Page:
Stephen Joseph Ph.D.

What Doesn't Kill Us

A Probe of Post-Traumatic Growth and Focusing Attitude

New research on the power of paying inward bodily attention to one’s felt senses

Posted Oct 13, 2018

Understandably we may try to avoid our emotions when they are uncomfortable or upsetting. In the rush of everyday life, we might not take notice of what’s going on within ourselves. But actually, if we could learn to do this we may be able to use that inner emotional knowledge to steer the direction of our lives. It might even be that this is an important skill in helping people to overcome trauma and move forward.

That was the view of the pioneering psychotherapist Eugene Gendlin who developed an approach to helping people called focusing. Gendlin developed his approach by examining clients’ therapy recordings. He found that clients who were able to be open and listen to their bodily felt senses had better outcomes in therapy.

In our recent pilot study published in the journal Person-Centered and Experiential Psychotherapies we investigated whether people who scored higher on the ability to use focusing in their lives were more likely to experience posttraumatic growth.  Surprisingly, no other research had yet tested the association between posttraumatic growth and focusing. But if an association was found it would open up exciting new lines of investigation for researchers and clinicians.

Participants for our study were recruited online from several trauma informed groups. They completed two self-report questionnaires - the Posttraumatic Growth Inventory and the Focusing Manner Scale.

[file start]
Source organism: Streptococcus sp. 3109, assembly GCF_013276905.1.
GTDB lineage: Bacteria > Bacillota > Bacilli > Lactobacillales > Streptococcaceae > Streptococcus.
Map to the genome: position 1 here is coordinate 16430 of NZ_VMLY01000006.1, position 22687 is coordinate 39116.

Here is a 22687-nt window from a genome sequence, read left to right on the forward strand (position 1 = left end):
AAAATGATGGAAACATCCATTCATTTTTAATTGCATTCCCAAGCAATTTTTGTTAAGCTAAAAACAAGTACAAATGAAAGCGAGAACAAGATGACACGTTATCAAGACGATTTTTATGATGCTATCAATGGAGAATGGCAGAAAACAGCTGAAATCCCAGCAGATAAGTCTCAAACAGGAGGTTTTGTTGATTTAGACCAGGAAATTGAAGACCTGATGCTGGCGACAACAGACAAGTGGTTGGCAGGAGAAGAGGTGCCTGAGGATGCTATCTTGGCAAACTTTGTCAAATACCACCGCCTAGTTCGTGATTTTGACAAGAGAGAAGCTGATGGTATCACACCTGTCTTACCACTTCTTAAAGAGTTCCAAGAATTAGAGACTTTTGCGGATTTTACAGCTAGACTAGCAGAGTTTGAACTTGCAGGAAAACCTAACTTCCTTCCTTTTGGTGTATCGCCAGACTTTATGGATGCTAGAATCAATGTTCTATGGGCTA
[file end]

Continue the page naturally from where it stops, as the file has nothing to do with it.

The Posttraumatic Growth Inventory is a widely used self-report questionnaire which asks people to report on how much they feel they have grown personally as a result of their difficult life experience, such as feeling that their relationships have been enhanced in some way, or that they have gained a new and valuable perspective on life and how to live it. 

The Focusing Manner Scale measures the degree to which one has focusing attitudes. These are understood as paying inward bodily attention to one’s felt senses, acknowledging them and having a friendly attitude toward them. For example, thinking about yourself, how much do you agree with the following three statements:           

  • When I face a difficulty, I know that if I take time and listen inwardly, I will get a sense of what to do or what needs to happen.
  • In everyday life, I turn to my feelings more than I consult my thoughts.
  • When choosing what to eat, I like to sense what is right for me at that time.

If you agree strongly with these three statements you are likely to score highly on the Focusing Manner Scale.

Previous research has reported that higher levels of focusing manners reduced the tendency for depression and were associated with enhanced self-efficacy, social skills and more internal locus of control.

As predicted we found that a statistically significant positive correlation was found between scores on the Focusing Manner Scale and scores on the Posttraumatic Growth Inventory.

The results suggest that people who are aware of their felt senses, accept and act on them, but who also are capable of finding a comfortable distance from them, find it easier to overcome and grow from traumatic situations.

Our research was a small pilot study but it was the first of its kind to investigate this question. Our results now open up new direction for therapists and researchers to explore how people might be helped to overcome traumatic events.  We hope that new research will seek to confirm and extend our finding that it is important for people to learn to trust their inner emotional experiences as a guide for knowing what is right for them.

Read the full article here.


Joseph, S. (2011). What doesn't kill us. The new psychology of posttraumatic growth.  Basic books: New York.